After Belgium, Italy could be the place for Ferrari to shine again as Monza is known as the temple of speed and Ferrari has the biggest straight-line speed requirements on the Formula 1 World Championship calendar
Last time a Ferrari won, was with Fernando Alonso in 2010 so the Tifosi had high hopes. The race itself was exciting, some battles were on the edge. Here are a few thoughts on the Italian Grand Prix.
Did Ferrari deserve to win?
From Friday onwards, they were the fastest and like Spa, they had the potential for pole position. It was again Leclerc who made it happen while Vettel was there or thereabout. During the race, it was clear that Leclerc had the pace in front and was able to keep Mercedes at bay. Vettel however, had a hard time keeping up and being too much on the limit.
Then, Vettel pushed too much and spun. What happened next was just stupid when he came back on track and clipping Stroll, who spun off track. Vettel got penalized and his race was over. Meanwhile, Leclerc stayed in front with Hamilton close on his tail, trying to pass him.
When Leclerc managed to hold on, Hamilton was asking too much of his tyres and at one point went straight, giving 2nd position to Bottas. Leclerc fended off Bottas as well and so he became the winner of the Italian Grand Prix at Monza.
Did Leclerc deserve to win? Yes, he did. It was a tough fight from start to finish but he held on and delivered for Ferrari.
I think it isn’t so much that they have lost their edge but that other teams have closed in on them. Next, to that, it was also down to the characteristics of both Spa and Monza that contributed to Ferrari utilizing their straight-line speed. Come Singapore, things might be “back to normal”.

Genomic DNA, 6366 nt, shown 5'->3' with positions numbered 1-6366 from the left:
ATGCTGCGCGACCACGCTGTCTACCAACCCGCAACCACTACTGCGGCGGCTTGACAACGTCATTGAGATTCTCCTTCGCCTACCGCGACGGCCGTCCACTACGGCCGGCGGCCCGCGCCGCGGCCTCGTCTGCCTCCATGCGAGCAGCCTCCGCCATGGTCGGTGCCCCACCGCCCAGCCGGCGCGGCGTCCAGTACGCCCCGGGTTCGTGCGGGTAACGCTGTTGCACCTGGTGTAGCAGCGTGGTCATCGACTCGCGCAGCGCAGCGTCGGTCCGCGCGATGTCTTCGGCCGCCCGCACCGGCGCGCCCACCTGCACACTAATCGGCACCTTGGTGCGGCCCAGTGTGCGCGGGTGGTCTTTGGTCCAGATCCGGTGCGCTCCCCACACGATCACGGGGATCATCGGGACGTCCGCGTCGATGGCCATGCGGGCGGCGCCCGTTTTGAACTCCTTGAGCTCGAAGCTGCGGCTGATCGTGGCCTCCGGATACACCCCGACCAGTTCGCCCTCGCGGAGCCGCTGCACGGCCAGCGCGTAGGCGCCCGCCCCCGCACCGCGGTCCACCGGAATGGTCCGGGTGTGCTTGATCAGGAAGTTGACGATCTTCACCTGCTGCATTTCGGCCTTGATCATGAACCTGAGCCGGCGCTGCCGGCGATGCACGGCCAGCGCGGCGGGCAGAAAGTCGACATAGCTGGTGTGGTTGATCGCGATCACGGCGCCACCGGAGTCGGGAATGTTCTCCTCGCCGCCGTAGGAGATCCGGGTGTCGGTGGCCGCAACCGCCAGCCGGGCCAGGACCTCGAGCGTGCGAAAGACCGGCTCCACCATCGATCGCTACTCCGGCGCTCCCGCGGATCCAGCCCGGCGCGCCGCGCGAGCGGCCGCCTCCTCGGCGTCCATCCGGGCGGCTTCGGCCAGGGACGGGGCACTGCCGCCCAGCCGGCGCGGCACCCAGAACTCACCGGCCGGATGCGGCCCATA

They knew at Spa that there would be penalties and that in Monza, Verstappen would be the one to start from the back. Albon still had a solid race with a few great overtaking moves. Some worked and some didn’t but he held his own and finished 6th, which is a great outcome.
Verstappen’s race was already effected at turn 1 when everyone bunched up and he couldn’t avoid contact with Perez. Still, with an extra pitstop, he managed to finish 8th. Bit sad we didn’t see much of his overtaking moves on the world feed but then again, the one behind the buttons for the live feed missed a lot of action.
Without a doubt, that would be Renault. Both Ricciardo and Hulkenberg were on it all weekend. They both had a great start and throughout the race, strategy worked like a charm and they finished 4th and 5th.
Easy to say Vettel since he made a few stupid mistakes but as a number of races now, it was Haas that disappointed. Grosjean having issues with the balance after some contact and Magnussen stopping with a hydraulic issue. I have no idea what is going on at the American team but they just can’t seem to find the answer.
Today (Monday) it was announced that the title sponsorship with Rich Energy was terminated with immediate effect. Whether money was paid or not, it could mean that the team didn’t have the financial means to develop faster.
That’s a tough one. Renault ofcourse but I already spoke about them. Another surprise for me was Albon. In just his second race for RedBull, he did an excellent job. He is a quick learner, doesn’t make many mistakes and is agressive on track when he needs to be. Perez was a bit invisible throughout the race but kept Verstappen behind him for many laps. And ofcourse the P9 of Italian Giovinazzi.
I kinda like the “yellow card” in F1 through the black and white flag. It happened with Gasly at Spa and at Monza, Leclerc got it. Instead of throwing the book at drivers and give them penalties as soon as they fight a bit too hard, they now get a warning by getting shown the black and white flag. I think it’s a good thing as the racing continues and the outcome doesn’t get controlled via racecontrol.
FIA F1 Race Director Michael Masi says Charles Leclerc was shown the black-and-white flag for “bad sportsmanship”